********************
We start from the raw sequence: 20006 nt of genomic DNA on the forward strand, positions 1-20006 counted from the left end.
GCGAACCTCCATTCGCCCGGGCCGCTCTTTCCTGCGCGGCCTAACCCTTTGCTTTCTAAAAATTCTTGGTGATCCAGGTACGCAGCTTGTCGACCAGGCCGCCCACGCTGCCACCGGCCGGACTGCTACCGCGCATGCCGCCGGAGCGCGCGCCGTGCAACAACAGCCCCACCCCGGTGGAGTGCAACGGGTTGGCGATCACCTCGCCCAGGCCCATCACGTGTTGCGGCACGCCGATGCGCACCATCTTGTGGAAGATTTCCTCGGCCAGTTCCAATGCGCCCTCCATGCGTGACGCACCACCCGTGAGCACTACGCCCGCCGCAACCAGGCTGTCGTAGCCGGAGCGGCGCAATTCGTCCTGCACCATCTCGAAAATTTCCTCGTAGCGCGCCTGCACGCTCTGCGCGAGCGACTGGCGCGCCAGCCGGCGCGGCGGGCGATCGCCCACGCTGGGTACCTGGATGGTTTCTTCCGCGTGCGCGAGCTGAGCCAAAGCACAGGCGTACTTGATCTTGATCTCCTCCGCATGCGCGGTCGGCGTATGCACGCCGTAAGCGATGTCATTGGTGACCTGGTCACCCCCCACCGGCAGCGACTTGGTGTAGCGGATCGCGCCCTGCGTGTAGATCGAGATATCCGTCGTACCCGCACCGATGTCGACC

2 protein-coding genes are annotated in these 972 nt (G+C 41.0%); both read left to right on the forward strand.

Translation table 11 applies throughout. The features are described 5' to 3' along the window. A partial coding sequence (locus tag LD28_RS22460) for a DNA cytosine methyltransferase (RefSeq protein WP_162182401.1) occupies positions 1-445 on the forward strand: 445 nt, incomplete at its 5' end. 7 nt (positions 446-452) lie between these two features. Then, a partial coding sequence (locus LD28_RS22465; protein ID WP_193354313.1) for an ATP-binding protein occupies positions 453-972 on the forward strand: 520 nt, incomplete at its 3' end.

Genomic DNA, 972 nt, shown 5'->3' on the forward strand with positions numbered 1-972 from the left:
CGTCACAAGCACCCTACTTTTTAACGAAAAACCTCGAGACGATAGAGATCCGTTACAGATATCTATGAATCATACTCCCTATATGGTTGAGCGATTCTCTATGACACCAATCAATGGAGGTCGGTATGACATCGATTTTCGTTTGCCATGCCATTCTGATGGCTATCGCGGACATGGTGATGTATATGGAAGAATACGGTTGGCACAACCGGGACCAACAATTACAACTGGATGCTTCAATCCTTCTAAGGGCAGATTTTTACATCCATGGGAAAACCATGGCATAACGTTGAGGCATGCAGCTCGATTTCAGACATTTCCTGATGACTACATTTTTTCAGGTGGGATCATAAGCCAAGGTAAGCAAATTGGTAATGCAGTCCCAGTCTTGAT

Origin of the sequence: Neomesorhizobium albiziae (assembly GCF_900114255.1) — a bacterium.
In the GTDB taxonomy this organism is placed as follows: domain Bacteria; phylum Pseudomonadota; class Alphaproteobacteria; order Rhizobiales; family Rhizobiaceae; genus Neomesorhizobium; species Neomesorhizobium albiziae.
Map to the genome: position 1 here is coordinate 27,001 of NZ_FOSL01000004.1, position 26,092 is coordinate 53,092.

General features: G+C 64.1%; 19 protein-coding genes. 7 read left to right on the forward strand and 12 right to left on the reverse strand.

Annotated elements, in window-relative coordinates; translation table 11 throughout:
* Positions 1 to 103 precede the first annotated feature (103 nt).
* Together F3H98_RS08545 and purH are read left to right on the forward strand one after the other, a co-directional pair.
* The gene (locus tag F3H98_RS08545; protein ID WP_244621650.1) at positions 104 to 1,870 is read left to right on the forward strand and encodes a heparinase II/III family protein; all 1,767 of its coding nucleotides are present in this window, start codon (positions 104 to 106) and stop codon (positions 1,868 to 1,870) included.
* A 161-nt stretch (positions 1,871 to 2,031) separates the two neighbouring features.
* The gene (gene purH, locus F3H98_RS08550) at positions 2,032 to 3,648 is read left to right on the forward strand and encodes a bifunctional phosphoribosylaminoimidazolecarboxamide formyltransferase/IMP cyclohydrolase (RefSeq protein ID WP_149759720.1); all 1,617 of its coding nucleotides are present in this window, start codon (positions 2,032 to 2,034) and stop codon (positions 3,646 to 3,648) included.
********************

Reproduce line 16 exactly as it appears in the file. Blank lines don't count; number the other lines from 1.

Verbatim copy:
* The gene (gene purH, locus F3H98_RS08550) at positions 2,032 to 3,648 is read left to right on the forward strand and encodes a bifunctional phosphoribosylaminoimidazolecarboxamide formyltransferase/IMP cyclohydrolase (RefSeq protein ID WP_149759720.1); all 1,617 of its coding nucleotides are present in this window, start codon (positions 2,032 to 2,034) and stop codon (positions 3,646 to 3,648) included.